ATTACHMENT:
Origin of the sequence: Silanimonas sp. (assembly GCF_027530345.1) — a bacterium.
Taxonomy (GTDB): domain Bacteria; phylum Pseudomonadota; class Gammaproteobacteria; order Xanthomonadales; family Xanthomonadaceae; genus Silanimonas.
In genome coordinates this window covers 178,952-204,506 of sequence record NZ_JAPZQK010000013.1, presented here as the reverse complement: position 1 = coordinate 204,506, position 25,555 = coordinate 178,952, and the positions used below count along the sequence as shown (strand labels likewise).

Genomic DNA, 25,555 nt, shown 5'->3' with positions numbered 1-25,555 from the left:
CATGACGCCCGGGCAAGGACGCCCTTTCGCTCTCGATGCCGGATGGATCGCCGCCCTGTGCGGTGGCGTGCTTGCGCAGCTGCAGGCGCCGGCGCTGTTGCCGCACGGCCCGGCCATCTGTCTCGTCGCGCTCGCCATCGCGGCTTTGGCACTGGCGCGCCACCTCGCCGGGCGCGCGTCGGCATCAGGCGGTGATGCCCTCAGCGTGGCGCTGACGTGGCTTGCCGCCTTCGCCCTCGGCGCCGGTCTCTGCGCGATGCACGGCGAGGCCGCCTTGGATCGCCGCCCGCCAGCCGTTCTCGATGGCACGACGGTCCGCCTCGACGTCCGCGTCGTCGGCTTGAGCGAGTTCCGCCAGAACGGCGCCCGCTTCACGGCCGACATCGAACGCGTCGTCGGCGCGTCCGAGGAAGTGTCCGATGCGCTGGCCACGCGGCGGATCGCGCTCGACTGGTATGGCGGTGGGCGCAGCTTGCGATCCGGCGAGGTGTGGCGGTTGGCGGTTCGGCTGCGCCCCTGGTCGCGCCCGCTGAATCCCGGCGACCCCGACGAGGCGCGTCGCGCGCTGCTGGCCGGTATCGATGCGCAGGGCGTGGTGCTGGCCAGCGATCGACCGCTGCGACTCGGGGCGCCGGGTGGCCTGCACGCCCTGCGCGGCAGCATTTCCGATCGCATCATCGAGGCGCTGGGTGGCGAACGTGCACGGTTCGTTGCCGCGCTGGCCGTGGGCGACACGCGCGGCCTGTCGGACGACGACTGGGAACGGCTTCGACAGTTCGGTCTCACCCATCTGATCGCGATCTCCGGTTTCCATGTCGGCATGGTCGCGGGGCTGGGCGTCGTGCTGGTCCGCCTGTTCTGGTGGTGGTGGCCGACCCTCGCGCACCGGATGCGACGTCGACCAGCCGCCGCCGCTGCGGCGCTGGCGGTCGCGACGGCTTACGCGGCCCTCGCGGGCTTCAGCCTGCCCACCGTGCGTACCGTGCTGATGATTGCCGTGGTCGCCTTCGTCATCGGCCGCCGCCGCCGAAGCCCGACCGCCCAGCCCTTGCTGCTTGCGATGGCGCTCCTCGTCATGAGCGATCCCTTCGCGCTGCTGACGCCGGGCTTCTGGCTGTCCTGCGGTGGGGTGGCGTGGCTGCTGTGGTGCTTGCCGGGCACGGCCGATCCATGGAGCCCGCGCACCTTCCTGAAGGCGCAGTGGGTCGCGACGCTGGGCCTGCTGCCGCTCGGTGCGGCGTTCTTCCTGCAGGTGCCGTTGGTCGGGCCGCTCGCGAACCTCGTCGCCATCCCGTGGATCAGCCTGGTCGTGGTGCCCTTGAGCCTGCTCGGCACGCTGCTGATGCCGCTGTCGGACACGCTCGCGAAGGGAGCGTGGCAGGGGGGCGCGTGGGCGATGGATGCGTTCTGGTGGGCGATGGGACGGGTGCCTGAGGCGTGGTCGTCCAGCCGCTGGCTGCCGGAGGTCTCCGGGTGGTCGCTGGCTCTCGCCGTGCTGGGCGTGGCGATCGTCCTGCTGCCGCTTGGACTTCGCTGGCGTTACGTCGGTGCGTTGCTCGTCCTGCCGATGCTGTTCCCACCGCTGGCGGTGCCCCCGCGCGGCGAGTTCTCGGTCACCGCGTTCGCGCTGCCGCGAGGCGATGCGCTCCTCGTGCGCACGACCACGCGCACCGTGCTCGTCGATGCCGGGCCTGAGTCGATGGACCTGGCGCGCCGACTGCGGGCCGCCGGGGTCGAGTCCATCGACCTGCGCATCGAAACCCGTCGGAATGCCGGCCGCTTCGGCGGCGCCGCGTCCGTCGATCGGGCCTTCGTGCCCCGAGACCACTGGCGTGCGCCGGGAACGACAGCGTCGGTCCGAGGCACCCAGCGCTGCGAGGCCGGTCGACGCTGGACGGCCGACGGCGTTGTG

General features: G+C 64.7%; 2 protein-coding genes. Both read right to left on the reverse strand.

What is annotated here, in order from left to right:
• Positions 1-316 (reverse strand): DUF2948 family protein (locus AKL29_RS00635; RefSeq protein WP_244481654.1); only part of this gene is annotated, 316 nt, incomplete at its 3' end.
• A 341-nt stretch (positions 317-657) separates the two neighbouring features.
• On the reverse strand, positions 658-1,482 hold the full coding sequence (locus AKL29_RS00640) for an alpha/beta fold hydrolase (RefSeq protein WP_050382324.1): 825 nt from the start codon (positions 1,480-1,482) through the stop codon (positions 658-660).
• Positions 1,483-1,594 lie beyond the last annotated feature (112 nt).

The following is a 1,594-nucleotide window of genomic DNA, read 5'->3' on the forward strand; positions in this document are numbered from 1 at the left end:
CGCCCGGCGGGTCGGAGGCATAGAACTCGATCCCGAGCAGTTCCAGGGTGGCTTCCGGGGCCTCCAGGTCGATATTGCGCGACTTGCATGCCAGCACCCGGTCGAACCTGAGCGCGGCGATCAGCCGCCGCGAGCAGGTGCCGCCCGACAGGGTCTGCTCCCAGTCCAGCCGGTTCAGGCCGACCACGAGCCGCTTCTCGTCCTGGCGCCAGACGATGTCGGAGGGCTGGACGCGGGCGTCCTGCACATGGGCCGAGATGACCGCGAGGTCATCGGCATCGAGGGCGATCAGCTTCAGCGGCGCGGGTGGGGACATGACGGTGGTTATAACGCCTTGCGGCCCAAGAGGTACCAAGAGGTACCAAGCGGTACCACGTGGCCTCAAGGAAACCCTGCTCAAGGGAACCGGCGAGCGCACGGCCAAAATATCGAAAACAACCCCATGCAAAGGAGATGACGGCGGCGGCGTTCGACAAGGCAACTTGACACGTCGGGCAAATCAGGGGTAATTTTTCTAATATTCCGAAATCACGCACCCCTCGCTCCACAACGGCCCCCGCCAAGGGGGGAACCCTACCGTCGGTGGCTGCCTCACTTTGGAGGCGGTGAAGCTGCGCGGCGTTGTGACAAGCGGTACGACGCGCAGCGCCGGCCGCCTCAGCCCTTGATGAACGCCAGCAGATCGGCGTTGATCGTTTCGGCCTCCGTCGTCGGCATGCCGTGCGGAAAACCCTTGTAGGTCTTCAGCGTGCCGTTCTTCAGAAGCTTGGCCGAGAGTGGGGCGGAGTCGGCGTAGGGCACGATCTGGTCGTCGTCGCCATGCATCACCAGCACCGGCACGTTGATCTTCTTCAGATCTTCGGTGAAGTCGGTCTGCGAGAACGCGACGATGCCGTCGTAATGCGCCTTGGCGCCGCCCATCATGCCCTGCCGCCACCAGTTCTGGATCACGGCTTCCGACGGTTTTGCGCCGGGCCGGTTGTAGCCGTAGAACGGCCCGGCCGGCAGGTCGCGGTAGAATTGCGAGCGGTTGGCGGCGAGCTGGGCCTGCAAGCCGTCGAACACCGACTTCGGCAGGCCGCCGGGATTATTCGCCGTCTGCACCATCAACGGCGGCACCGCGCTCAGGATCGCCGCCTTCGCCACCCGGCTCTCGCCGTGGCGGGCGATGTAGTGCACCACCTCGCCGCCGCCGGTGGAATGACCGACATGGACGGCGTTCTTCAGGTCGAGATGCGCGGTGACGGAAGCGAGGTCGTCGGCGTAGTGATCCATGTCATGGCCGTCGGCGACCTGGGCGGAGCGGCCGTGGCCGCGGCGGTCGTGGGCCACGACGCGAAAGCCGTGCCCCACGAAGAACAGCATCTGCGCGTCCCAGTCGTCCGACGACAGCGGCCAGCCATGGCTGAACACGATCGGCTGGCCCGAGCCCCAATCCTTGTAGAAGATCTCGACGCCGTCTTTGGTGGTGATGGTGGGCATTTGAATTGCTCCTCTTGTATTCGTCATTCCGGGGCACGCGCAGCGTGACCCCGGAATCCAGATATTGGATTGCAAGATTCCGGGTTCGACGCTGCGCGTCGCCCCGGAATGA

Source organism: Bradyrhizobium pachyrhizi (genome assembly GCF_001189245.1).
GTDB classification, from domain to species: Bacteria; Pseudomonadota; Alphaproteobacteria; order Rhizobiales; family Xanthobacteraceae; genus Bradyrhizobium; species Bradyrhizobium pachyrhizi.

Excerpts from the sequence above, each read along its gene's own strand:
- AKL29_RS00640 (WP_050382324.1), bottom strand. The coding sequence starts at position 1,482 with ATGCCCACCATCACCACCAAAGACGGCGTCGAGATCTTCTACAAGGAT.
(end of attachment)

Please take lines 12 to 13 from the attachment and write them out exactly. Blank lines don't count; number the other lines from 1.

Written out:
The following is a 1,594-nucleotide window of genomic DNA, read 5'->3' on the forward strand; positions in this document are numbered from 1 at the left end:
CGCCCGGCGGGTCGGAGGCATAGAACTCGATCCCGAGCAGTTCCAGGGTGGCTTCCGGGGCCTCCAGGTCGATATTGCGCGACTTGCATGCCAGCACCCGGTCGAACCTGAGCGCGGCGATCAGCCGCCGCGAGCAGGTGCCGCCCGACAGGGTCTGCTCCCAGTCCAGCCGGTTCAGGCCGACCACGAGCCGCTTCTCGTCCTGGCGCCAGACGATGTCGGAGGGCTGGACGCGGGCGTCCTGCACATGGGCCGAGATGACCGCGAGGTCATCGGCATCGAGGGCGATCAGCTTCAGCGGCGCGGGTGGGGACATGACGGTGGTTATAACGCCTTGCGGCCCAAGAGGTACCAAGAGGTACCAAGCGGTACCACGTGGCCTCAAGGAAACCCTGCTCAAGGGAACCGGCGAGCGCACGGCCAAAATATCGAAAACAACCCCATGCAAAGGAGATGACGGCGGCGGCGTTCGACAAGGCAACTTGACACGTCGGGCAAATCAGGGGTAATTTTTCTAATATTCCGAAATCACGCACCCCTCGCTCCACAACGGCCCCCGCCAAGGGGGGAACCCTACCGTCGGTGGCTGCCTCACTTTGGAGGCGGTGAAGCTGCGCGGCGTTGTGACAAGCGGTACGACGCGCAGCGCCGGCCGCCTCAGCCCTTGATGAACGCCAGCAGATCGGCGTTGATCGTTTCGGCCTCCGTCGTCGGCATGCCGTGCGGAAAACCCTTGTAGGTCTTCAGCGTGCCGTTCTTCAGAAGCTTGGCCGAGAGTGGGGCGGAGTCGGCGTAGGGCACGATCTGGTCGTCGTCGCCATGCATCACCAGCACCGGCACGTTGATCTTCTTCAGATCTTCGGTGAAGTCGGTCTGCGAGAACGCGACGATGCCGTCGTAATGCGCCTTGGCGCCGCCCATCATGCCCTGCCGCCACCAGTTCTGGATCACGGCTTCCGACGGTTTTGCGCCGGGCCGGTTGTAGCCGTAGAACGGCCCGGCCGGCAGGTCGCGGTAGAATTGCGAGCGGTTGGCGGCGAGCTGGGCCTGCAAGCCGTCGAACACCGACTTCGGCAGGCCGCCGGGATTATTCGCCGTCTGCACCATCAACGGCGGCACCGCGCTCAGGATCGCCGCCTTCGCCACCCGGCTCTCGCCGTGGCGGGCGATGTAGTGCACCACCTCGCCGCCGCCGGTGGAATGACCGACATGGACGGCGTTCTTCAGGTCGAGATGCGCGGTGACGGAAGCGAGGTCGTCGGCGTAGTGATCCATGTCATGGCCGTCGGCGACCTGGGCGGAGCGGCCGTGGCCGCGGCGGTCGTGGGCCACGACGCGAAAGCCGTGCCCCACGAAGAACAGCATCTGCGCGTCCCAGTCGTCCGACGACAGCGGCCAGCCATGGCTGAACACGATCGGCTGGCCCGAGCCCCAATCCTTGTAGAAGATCTCGACGCCGTCTTTGGTGGTGATGGTGGGCATTTGAATTGCTCCTCTTGTATTCGTCATTCCGGGGCACGCGCAGCGTGACCCCGGAATCCAGATATTGGATTGCAAGATTCCGGGTTCGACGCTGCGCGTCGCCCCGGAATGA